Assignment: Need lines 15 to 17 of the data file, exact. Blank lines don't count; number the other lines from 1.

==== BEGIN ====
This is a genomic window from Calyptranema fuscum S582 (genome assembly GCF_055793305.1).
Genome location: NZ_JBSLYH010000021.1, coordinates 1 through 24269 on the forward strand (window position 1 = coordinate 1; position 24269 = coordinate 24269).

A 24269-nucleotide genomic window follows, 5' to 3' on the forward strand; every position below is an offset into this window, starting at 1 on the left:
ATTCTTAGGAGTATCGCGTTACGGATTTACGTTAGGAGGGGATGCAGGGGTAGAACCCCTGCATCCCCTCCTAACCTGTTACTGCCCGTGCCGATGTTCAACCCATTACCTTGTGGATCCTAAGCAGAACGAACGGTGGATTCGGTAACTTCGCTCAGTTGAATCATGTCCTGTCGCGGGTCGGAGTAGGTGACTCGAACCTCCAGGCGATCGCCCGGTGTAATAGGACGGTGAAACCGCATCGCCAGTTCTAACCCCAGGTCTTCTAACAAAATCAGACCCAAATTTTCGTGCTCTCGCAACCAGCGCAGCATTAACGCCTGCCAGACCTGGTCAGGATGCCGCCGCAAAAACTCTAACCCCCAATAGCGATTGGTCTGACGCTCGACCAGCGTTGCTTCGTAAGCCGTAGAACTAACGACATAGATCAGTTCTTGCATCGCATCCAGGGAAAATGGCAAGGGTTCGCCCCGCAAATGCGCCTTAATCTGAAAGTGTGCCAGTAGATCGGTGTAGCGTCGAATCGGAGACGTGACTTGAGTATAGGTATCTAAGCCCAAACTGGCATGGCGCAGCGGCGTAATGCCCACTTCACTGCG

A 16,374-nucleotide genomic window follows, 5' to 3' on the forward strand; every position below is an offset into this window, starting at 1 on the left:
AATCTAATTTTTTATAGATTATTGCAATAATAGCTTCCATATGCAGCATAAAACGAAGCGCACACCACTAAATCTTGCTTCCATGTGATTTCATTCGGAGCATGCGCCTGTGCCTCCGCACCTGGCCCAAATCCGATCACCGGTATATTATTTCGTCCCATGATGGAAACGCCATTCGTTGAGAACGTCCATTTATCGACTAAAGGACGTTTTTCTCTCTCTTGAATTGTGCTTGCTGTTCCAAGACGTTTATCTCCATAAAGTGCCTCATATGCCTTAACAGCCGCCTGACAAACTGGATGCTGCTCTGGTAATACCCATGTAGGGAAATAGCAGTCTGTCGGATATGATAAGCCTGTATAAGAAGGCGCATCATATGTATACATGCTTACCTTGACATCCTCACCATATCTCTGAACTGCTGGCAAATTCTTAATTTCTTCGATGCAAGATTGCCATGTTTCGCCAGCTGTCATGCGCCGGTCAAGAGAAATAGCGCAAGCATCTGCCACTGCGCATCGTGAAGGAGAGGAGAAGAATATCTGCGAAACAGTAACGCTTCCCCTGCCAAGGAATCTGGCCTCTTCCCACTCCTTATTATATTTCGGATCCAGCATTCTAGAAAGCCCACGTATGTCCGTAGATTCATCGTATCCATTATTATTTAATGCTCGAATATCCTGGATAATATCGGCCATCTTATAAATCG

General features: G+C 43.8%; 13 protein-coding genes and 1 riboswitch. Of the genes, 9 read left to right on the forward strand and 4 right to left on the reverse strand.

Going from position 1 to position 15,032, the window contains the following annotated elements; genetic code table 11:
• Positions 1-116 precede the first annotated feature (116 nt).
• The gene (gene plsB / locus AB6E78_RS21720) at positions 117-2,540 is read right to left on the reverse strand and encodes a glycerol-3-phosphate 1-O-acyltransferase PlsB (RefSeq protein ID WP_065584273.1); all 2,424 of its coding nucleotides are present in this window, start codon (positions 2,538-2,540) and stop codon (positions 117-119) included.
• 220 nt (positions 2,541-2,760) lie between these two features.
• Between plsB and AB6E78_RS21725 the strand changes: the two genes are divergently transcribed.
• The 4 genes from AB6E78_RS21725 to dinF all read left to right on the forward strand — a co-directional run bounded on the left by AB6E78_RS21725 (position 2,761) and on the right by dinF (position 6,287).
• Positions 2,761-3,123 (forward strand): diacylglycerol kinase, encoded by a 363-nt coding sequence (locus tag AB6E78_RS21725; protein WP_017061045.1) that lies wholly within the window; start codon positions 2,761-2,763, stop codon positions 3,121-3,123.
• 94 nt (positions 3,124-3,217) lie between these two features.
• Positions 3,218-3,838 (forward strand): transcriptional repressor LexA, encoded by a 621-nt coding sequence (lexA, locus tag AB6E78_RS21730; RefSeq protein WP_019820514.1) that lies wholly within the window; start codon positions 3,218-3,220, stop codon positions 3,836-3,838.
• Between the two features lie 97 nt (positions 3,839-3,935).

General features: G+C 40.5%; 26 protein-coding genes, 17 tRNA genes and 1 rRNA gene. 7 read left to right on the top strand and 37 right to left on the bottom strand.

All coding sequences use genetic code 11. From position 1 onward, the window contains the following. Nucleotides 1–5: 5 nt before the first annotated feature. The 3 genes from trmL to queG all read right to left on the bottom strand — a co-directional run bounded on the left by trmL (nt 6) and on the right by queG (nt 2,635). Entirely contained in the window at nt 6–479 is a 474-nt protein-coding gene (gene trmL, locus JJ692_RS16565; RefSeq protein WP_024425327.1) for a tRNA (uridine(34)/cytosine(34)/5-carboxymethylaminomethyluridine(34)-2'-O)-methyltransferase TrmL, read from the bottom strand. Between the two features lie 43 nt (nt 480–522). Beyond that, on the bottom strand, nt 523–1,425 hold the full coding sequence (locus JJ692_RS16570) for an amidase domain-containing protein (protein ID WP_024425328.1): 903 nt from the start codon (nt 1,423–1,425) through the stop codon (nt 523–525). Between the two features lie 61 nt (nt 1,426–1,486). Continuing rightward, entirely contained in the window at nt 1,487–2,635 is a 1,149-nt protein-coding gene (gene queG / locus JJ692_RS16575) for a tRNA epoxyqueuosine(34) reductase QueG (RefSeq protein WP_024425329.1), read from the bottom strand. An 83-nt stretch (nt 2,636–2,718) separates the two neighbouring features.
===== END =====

• 94 nt (positions 3,124-3,217) lie between these two features.
• Positions 3,218-3,838 (forward strand): transcriptional repressor LexA, encoded by a 621-nt coding sequence (lexA, locus tag AB6E78_RS21730; RefSeq protein WP_019820514.1) that lies wholly within the window; start codon positions 3,218-3,220, stop codon positions 3,836-3,838.
• Between the two features lie 97 nt (positions 3,839-3,935).